veterans hot shot crew in circle in forest

HISTORY HAS PROVEN that a free and safe nation comes at a high price. The United States may know this better than any sovereign power in modern civilization. Whether abroad or stateside, when America needs her best, her call is quickly answered by those who have selected a remarkable path. This path is one of service and altruism for the greater good of their country. U.S. troops and first responders, such as wildland firefighters, have proven to be the keeper of their fellow citizens’ way of life — even if it means sacrificing everything.

firefighters working on fireline
veterans hot shot crew chainsawing large burnt tree

Having achieved certification last Veterans Day, the Lakeview Veterans Hotshots are the only Interagency Hotshot Crew in the country that prioritizes enlisting and developing former military personnel. From front lines of battlefields in war-stricken corners of the world to the most rugged backcountry in North America, the individuals on the Lakeview Hotshots are accustomed to putting their lives on the line to ensure safety for other American citizens. Based in Klamath Falls, Oregon, the Lakeview crew employs 15 permanent wildland firefighters, adding another 10 seasonal members during the months wildfires are most prevalent.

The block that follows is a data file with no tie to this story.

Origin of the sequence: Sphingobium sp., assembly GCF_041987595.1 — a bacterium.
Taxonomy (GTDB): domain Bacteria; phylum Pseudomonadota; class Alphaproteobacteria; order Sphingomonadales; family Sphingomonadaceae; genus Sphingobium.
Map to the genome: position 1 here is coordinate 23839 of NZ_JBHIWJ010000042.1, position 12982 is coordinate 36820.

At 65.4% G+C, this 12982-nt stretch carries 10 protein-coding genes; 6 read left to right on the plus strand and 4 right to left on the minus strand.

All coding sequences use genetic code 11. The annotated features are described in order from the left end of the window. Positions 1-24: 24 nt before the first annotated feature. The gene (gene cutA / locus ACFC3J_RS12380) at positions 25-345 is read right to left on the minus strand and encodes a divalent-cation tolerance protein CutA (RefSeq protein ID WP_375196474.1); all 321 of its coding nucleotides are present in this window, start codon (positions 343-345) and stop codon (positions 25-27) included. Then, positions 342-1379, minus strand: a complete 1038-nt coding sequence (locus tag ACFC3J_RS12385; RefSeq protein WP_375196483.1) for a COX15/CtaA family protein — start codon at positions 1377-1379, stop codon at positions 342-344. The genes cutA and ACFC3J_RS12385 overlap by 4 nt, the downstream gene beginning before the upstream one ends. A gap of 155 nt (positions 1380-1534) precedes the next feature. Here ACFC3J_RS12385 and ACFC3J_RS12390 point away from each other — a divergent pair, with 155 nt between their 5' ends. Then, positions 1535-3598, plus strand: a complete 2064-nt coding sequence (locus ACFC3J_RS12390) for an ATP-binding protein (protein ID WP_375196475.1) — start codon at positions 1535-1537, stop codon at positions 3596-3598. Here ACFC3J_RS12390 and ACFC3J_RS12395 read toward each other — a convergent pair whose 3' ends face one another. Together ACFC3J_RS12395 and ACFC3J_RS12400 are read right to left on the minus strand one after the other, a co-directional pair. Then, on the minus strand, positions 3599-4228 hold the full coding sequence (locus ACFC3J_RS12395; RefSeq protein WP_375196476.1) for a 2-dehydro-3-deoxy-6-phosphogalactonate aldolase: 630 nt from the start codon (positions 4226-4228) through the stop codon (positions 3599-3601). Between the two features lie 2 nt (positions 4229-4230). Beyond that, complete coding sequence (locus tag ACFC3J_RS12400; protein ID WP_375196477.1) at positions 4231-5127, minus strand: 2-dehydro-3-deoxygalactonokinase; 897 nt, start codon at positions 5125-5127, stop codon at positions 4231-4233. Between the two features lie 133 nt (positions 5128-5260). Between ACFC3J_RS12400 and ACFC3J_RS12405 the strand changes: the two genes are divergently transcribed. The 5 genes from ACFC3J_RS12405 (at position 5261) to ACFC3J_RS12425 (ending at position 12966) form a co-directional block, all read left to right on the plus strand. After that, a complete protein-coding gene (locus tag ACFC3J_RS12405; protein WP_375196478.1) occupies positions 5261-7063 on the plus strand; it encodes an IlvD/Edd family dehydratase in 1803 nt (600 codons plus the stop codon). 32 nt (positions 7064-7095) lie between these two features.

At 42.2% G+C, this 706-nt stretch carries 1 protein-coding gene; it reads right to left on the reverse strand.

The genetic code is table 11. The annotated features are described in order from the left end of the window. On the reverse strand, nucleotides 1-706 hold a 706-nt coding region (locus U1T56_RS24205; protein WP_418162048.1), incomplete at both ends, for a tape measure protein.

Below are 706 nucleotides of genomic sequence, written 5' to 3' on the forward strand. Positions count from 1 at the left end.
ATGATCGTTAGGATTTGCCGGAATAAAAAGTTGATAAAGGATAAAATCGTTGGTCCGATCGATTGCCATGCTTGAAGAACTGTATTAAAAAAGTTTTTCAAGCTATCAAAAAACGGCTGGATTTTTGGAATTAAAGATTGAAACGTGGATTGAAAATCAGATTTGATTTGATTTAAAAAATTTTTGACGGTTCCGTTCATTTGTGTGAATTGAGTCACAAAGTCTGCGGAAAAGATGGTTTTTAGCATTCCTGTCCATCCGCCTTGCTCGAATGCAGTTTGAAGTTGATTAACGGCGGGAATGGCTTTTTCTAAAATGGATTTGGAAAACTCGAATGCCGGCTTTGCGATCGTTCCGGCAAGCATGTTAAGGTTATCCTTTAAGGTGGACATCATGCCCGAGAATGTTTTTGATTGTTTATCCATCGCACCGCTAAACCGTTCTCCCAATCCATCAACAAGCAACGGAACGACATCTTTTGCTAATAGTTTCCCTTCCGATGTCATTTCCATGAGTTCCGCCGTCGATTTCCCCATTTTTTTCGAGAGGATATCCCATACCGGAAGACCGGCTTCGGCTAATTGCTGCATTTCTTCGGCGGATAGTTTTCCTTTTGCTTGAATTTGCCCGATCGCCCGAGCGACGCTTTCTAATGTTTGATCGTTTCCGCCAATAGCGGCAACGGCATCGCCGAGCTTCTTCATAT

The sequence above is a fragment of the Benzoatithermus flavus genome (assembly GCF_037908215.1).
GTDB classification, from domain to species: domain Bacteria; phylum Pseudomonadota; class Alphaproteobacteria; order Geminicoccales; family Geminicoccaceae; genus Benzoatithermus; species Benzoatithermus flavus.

While Lakeview is officially going into their rookie fire season as a certified hotshot crew (they are the newest of the 112 hotshot crews in the country), they lack anything but experience. Some crew members have two, even three, decades worth of hotshot crew experience. Lakeview’s average age is considerably higher than their peers because of their prior commitment to the military. Regardless of their previous military experience, be it anything from Army Green Beret to Marine Scout Sniper, together the Lakeview Hotshots continue to serve their country selflessly as a faction of the Bureau of Land Management.




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